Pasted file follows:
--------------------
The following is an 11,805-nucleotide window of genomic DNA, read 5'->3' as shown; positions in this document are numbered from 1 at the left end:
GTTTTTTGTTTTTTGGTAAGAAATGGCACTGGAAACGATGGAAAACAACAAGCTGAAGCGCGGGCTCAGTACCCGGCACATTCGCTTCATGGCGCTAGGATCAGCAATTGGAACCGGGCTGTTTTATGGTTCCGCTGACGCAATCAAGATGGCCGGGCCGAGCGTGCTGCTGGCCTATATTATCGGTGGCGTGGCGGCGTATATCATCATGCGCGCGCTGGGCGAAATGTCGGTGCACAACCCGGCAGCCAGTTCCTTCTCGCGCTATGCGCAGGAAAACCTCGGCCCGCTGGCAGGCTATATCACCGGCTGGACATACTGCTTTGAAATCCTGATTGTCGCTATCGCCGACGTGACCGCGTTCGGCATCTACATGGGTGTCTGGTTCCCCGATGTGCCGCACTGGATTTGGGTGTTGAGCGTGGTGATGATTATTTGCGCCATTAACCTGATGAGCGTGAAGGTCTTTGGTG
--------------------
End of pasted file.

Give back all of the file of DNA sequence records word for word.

The following is an 11,805-nucleotide window of genomic DNA, read 5'->3' as shown; positions in this document are numbered from 1 at the left end:
GTTTTTTGTTTTTTGGTAAGAAATGGCACTGGAAACGATGGAAAACAACAAGCTGAAGCGCGGGCTCAGTACCCGGCACATTCGCTTCATGGCGCTAGGATCAGCAATTGGAACCGGGCTGTTTTATGGTTCCGCTGACGCAATCAAGATGGCCGGGCCGAGCGTGCTGCTGGCCTATATTATCGGTGGCGTGGCGGCGTATATCATCATGCGCGCGCTGGGCGAAATGTCGGTGCACAACCCGGCAGCCAGTTCCTTCTCGCGCTATGCGCAGGAAAACCTCGGCCCGCTGGCAGGCTATATCACCGGCTGGACATACTGCTTTGAAATCCTGATTGTCGCTATCGCCGACGTGACCGCGTTCGGCATCTACATGGGTGTCTGGTTCCCCGATGTGCCGCACTGGATTTGGGTGTTGAGCGTGGTGATGATTATTTGCGCCATTAACCTGATGAGCGTGAAGGTCTTTGGTG